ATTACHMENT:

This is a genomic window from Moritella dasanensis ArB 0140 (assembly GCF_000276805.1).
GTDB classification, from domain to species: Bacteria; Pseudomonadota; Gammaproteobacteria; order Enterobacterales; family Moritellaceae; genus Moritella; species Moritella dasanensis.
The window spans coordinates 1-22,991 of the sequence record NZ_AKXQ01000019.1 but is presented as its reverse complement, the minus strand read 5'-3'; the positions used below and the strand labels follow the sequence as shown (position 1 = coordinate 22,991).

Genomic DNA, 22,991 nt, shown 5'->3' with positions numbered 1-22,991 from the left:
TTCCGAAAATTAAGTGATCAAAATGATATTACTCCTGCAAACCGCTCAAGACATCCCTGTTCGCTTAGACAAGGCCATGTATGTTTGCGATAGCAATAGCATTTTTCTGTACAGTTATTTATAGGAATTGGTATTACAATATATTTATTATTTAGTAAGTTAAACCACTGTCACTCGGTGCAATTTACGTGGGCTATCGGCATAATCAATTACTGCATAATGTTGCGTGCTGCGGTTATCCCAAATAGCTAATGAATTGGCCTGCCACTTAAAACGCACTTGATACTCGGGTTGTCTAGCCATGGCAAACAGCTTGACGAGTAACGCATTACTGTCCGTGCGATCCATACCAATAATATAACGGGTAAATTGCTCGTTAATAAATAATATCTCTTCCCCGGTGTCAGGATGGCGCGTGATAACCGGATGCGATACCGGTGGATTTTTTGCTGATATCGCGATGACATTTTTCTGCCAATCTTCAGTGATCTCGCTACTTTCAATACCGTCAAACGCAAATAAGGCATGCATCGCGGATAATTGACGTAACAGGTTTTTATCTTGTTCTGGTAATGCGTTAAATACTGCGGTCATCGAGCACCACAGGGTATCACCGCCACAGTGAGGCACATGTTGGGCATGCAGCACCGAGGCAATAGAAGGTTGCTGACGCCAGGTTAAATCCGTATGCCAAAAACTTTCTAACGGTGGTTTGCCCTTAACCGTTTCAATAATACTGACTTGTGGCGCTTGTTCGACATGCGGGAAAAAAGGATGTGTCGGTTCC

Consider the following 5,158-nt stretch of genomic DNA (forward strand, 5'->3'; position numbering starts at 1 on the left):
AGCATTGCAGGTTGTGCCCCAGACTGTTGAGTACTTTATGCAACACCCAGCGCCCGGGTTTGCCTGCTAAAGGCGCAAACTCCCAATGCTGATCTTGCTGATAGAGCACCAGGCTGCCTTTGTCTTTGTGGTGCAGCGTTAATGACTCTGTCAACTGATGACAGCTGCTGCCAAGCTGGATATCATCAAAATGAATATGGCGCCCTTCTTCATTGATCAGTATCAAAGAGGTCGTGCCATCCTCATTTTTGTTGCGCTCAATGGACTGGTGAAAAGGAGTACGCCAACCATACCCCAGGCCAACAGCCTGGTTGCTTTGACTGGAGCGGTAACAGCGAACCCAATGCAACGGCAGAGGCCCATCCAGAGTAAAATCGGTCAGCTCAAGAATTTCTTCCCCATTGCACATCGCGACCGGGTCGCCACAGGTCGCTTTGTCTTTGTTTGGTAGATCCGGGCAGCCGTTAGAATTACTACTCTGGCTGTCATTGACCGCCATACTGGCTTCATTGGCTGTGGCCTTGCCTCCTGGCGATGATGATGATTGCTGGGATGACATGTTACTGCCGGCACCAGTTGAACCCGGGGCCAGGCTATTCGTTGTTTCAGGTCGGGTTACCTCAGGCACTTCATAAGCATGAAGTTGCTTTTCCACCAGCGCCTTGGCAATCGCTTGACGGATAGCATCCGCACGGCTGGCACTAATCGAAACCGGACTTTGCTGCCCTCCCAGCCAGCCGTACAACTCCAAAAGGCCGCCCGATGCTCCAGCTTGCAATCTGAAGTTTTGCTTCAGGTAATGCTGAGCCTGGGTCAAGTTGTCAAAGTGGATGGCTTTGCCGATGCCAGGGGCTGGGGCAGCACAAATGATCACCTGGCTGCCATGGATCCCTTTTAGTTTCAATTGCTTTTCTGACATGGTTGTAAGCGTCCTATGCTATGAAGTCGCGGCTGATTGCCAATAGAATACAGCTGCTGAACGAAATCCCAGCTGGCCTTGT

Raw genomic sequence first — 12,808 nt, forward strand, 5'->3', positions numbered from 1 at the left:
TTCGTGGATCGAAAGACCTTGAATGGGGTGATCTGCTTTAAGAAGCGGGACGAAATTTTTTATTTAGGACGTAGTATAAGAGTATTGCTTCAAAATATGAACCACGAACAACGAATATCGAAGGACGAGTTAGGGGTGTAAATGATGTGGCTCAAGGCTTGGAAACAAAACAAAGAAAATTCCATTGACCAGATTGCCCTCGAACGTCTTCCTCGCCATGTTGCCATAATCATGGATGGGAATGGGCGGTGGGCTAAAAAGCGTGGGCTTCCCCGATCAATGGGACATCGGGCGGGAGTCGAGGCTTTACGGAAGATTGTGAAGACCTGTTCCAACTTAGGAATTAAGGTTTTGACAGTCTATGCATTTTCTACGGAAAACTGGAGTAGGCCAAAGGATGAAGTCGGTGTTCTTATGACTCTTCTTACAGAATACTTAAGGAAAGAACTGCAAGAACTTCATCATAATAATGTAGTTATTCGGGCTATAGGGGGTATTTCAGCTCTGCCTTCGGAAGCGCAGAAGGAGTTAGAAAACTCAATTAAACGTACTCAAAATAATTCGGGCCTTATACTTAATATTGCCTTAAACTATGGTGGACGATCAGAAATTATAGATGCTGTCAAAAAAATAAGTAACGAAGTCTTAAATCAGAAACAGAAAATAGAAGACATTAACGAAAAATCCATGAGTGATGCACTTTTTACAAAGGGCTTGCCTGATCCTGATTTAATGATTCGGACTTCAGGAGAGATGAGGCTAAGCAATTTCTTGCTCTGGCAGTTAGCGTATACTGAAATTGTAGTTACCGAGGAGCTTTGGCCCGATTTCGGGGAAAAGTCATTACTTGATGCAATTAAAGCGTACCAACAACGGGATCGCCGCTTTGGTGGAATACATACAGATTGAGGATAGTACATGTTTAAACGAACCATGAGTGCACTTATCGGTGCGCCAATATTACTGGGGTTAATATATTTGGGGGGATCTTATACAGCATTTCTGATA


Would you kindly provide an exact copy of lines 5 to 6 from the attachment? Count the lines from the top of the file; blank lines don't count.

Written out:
TTCCGAAAATTAAGTGATCAAAATGATATTACTCCTGCAAACCGCTCAAGACATCCCTGTTCGCTTAGACAAGGCCATGTATGTTTGCGATAGCAATAGCATTTTTCTGTACAGTTATTTATAGGAATTGGTATTACAATATATTTATTATTTAGTAAGTTAAACCACTGTCACTCGGTGCAATTTACGTGGGCTATCGGCATAATCAATTACTGCATAATGTTGCGTGCTGCGGTTATCCCAAATAGCTAATGAATTGGCCTGCCACTTAAAACGCACTTGATACTCGGGTTGTCTAGCCATGGCAAACAGCTTGACGAGTAACGCATTACTGTCCGTGCGATCCATACCAATAATATAACGGGTAAATTGCTCGTTAATAAATAATATCTCTTCCCCGGTGTCAGGATGGCGCGTGATAACCGGATGCGATACCGGTGGATTTTTTGCTGATATCGCGATGACATTTTTCTGCCAATCTTCAGTGATCTCGCTACTTTCAATACCGTCAAACGCAAATAAGGCATGCATCGCGGATAATTGACGTAACAGGTTTTTATCTTGTTCTGGTAATGCGTTAAATACTGCGGTCATCGAGCACCACAGGGTATCACCGCCACAGTGAGGCACATGTTGGGCATGCAGCACCGAGGCAATAGAAGGTTGCTGACGCCAGGTTAAATCCGTATGCCAAAAACTTTCTAACGGTGGTTTGCCCTTAACCGTTTCAATAATACTGACTTGTGGCGCTTGTTCGACATGCGGGAAAAAAGGATGTGTCGGTTCC

Consider the following 5,158-nt stretch of genomic DNA (forward strand, 5'->3'; position numbering starts at 1 on the left):